Diversify your portfolio. In general, riskier assets like stocks compensate for that risk by offering higher expected returns. At the same time, safer assets such as bonds tend to go up when things are bad, but offer much lower gains. If you invest a big part of your savings in a single stock, however, you are not being compensated for the risk that the company will go bust. To eliminate these uncompensated risks, diversify your portfolio to include a wide range of asset classes, such as foreign stocks and bonds, and you’ll be in a better position to endure a downturn.
Don’t try to pick individual stocks, identify the best-performing actively managed funds or time the market. Instead, stick to a diversified portfolio of passively managed stock and bond funds. Funds that have done well in the recent past may not continue to do so in the future.
Look for low fees. Future returns are uncertain, but investment costs will certainly take a bite out of your portfolio. To keep costs down, invest in index funds whenever possible. These funds track broad market indices like the Standard & Poor’s 500 and tend to have very low fees yet produce higher returns than the majority of actively managed funds.
Continue to make regular contributions to your investments, even during a recession. Try to set aside as much as you can afford. Many employers even match all or some of your personal retirement contributions. Unfortunately, most Americans are not saving enough for retirement. One in four Americans enrolled in employer-sponsored defined contribution plans does not save enough to get the employer’s full match. That’s like letting your employer keep part of your salary.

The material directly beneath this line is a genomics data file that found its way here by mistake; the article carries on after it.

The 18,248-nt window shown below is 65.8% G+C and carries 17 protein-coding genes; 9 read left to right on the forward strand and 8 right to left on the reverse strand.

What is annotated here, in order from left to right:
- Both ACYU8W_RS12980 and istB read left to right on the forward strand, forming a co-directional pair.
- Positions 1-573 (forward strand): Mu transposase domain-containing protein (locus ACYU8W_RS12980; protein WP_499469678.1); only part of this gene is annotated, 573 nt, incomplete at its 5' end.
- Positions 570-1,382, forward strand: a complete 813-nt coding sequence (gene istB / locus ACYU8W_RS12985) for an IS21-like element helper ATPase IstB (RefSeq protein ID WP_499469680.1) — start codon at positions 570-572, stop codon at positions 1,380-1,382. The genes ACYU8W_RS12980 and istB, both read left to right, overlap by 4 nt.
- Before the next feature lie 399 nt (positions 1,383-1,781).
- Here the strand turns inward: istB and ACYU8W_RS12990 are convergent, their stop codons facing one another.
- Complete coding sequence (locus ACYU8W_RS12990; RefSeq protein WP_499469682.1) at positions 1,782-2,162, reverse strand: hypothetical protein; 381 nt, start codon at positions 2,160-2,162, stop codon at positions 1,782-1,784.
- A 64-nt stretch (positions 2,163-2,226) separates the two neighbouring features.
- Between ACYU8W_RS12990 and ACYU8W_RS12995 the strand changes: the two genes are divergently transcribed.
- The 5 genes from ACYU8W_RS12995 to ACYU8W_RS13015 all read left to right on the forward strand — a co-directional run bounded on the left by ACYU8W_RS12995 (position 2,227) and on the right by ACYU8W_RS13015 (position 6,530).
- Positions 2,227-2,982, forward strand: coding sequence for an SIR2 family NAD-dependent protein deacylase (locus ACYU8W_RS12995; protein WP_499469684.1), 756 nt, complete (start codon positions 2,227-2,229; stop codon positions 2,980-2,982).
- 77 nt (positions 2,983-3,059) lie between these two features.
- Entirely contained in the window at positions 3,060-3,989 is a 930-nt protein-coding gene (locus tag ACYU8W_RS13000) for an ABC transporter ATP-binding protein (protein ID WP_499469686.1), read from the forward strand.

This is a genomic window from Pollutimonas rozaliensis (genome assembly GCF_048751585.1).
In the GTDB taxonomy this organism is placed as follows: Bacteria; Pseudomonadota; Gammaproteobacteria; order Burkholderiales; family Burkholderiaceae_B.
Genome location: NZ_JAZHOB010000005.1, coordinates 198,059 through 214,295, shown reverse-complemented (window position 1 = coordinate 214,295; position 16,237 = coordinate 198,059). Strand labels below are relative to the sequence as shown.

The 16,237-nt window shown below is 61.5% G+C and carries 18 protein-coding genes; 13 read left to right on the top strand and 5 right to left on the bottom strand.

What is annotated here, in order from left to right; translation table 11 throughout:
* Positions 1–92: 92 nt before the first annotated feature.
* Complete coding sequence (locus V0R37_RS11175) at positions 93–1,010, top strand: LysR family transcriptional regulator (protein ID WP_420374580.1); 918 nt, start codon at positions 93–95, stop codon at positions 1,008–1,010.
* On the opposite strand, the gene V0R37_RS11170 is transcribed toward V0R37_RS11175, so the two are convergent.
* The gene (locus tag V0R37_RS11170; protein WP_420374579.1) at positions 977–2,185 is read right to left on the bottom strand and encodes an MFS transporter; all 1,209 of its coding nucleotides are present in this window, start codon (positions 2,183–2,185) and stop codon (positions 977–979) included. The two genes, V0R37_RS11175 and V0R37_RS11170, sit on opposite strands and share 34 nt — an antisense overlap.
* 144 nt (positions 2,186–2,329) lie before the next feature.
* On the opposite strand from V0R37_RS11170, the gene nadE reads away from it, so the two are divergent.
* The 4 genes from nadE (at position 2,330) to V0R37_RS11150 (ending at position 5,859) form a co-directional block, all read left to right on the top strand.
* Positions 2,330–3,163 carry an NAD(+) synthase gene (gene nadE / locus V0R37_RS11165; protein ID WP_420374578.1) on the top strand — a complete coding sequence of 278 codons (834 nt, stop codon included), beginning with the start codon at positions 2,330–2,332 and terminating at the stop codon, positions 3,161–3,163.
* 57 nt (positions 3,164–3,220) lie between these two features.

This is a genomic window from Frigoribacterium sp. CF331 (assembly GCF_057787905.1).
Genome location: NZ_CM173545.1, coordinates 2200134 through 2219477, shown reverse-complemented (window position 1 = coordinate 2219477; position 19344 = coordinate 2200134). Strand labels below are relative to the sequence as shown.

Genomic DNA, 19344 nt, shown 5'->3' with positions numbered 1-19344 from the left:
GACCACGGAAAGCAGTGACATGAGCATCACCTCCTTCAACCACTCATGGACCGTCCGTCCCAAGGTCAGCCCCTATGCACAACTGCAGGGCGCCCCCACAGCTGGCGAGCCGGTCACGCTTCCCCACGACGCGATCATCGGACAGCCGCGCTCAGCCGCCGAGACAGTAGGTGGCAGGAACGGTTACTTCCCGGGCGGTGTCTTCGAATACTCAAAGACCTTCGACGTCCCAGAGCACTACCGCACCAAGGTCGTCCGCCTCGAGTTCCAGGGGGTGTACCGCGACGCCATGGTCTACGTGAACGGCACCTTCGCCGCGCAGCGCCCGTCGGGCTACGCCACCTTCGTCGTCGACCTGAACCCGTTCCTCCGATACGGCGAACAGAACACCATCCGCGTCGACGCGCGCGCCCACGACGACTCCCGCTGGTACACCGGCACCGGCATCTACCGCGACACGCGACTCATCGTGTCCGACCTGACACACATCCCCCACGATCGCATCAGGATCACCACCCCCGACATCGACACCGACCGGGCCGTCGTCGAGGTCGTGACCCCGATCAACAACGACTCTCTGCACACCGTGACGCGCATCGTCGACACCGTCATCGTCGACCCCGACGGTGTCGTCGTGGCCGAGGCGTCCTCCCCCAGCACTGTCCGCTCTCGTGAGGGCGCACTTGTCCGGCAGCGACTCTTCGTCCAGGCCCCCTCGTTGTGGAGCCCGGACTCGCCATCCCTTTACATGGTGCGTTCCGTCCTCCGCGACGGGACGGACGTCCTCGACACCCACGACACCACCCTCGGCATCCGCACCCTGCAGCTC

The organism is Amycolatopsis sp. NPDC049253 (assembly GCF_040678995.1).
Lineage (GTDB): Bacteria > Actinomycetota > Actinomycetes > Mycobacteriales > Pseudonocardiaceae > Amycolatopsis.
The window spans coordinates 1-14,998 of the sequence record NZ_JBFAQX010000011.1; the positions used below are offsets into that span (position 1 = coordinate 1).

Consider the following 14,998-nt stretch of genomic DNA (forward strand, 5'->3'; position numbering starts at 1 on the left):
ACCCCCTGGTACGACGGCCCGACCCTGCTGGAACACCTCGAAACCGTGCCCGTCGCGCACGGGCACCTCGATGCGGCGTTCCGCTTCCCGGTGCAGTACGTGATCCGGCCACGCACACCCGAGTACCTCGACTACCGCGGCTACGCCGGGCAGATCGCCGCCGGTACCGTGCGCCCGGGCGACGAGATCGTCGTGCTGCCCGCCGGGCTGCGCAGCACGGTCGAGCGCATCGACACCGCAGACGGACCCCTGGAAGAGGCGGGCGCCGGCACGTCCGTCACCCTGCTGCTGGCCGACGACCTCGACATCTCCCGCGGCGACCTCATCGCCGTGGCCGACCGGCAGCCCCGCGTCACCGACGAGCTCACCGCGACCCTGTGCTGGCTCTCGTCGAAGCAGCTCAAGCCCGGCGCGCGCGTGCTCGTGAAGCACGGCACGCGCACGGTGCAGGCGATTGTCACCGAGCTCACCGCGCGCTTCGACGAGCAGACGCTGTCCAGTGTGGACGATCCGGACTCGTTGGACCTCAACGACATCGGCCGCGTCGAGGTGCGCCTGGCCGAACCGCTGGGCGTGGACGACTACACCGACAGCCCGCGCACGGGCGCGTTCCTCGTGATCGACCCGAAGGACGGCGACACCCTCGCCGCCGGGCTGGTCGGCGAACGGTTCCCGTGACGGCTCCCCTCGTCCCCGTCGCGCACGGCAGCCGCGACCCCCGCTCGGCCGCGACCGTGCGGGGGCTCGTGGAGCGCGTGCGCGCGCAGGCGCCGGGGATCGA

There’s one exception to my advice about standing pat. Let’s suppose your long-term plan calls for a portfolio with 50% in U.S. stocks, 25% in international stocks and 25% in bonds. After U.S. stocks have a good run, their weight in the portfolio may increase a lot. This changes the risk of your portfolio. So about once a year, rebalance your portfolio to match your long-term allocation targets. Doing so can make a big difference in performance.
Always keep in mind your overall investment plan and focus on the long-term goals of your portfolio. Many market declines that were scary in real time look like small blips on a long-term chart.
In the long run, this approach is likely to produce better results than trying to beat the market – which even pros tend to have a hard time doing.
Billionaire investor Warren Buffett demonstrated this by easily winning a bet that a simple S&P 500 index fund could beat a portfolio of hedge funds – supposedly the savviest investors out there, at least judging by the high fees they charge.
In the words of legendary investor Benjamin Graham: “The investor’s chief problem and even his worst enemy is likely to be himself.” Graham, who mentored Buffett, meant that instead of making rational decisions, many investors let their emotions run wild. They buy and sell when their gut – rather than their head – tells them to.
Trying to outsmart the market is akin to gambling and it doesn’t work any better than playing a lottery. Passive investing is admittedly boring but is a much better bet long-term.
But if you follow these guidelines and fasten your seat belt, you’ll be able to ride out the current turbulence.
This is an update of an article originally published on Aug. 21, 2019.
This article is republished from The Conversation under a Creative Commons license. Read the original article.
Alexander Kurov is a professor of finance and serves as the Fred T. Tattersall research chair in finance at West Virginia University.